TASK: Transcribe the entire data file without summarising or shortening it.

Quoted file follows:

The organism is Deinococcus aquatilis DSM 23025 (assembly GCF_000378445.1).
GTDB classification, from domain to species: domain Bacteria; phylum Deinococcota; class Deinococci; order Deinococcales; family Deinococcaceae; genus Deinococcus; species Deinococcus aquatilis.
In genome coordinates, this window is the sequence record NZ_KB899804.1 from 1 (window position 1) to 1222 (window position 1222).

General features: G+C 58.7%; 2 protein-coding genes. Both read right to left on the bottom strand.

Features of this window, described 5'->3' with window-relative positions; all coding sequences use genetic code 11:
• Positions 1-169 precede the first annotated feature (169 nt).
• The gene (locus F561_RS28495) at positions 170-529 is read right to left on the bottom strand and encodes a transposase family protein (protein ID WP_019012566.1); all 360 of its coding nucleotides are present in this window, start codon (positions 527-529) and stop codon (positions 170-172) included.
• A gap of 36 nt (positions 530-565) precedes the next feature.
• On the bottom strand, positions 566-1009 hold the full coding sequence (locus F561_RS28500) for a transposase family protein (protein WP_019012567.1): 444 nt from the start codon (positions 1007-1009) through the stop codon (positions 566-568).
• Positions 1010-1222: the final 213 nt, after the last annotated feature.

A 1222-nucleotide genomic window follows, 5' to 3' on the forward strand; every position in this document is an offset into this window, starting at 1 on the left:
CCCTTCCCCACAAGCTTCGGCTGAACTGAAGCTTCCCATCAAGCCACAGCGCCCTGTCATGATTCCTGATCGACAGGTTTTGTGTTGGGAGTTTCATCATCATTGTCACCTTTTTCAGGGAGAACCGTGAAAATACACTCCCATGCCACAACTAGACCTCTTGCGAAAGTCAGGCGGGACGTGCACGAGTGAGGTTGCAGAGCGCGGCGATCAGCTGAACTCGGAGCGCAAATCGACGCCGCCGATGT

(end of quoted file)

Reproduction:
The organism is Deinococcus aquatilis DSM 23025 (assembly GCF_000378445.1).
GTDB classification, from domain to species: domain Bacteria; phylum Deinococcota; class Deinococci; order Deinococcales; family Deinococcaceae; genus Deinococcus; species Deinococcus aquatilis.
In genome coordinates, this window is the sequence record NZ_KB899804.1 from 1 (window position 1) to 1222 (window position 1222).

General features: G+C 58.7%; 2 protein-coding genes. Both read right to left on the bottom strand.

Features of this window, described 5'->3' with window-relative positions; all coding sequences use genetic code 11:
• Positions 1-169 precede the first annotated feature (169 nt).
• The gene (locus F561_RS28495) at positions 170-529 is read right to left on the bottom strand and encodes a transposase family protein (protein ID WP_019012566.1); all 360 of its coding nucleotides are present in this window, start codon (positions 527-529) and stop codon (positions 170-172) included.
• A gap of 36 nt (positions 530-565) precedes the next feature.
• On the bottom strand, positions 566-1009 hold the full coding sequence (locus F561_RS28500) for a transposase family protein (protein WP_019012567.1): 444 nt from the start codon (positions 1007-1009) through the stop codon (positions 566-568).
• Positions 1010-1222: the final 213 nt, after the last annotated feature.

A 1222-nucleotide genomic window follows, 5' to 3' on the forward strand; every position in this document is an offset into this window, starting at 1 on the left:
CCCTTCCCCACAAGCTTCGGCTGAACTGAAGCTTCCCATCAAGCCACAGCGCCCTGTCATGATTCCTGATCGACAGGTTTTGTGTTGGGAGTTTCATCATCATTGTCACCTTTTTCAGGGAGAACCGTGAAAATACACTCCCATGCCACAACTAGACCTCTTGCGAAAGTCAGGCGGGACGTGCACGAGTGAGGTTGCAGAGCGCGGCGATCAGCTGAACTCGGAGCGCAAATCGACGCCGCCGATGT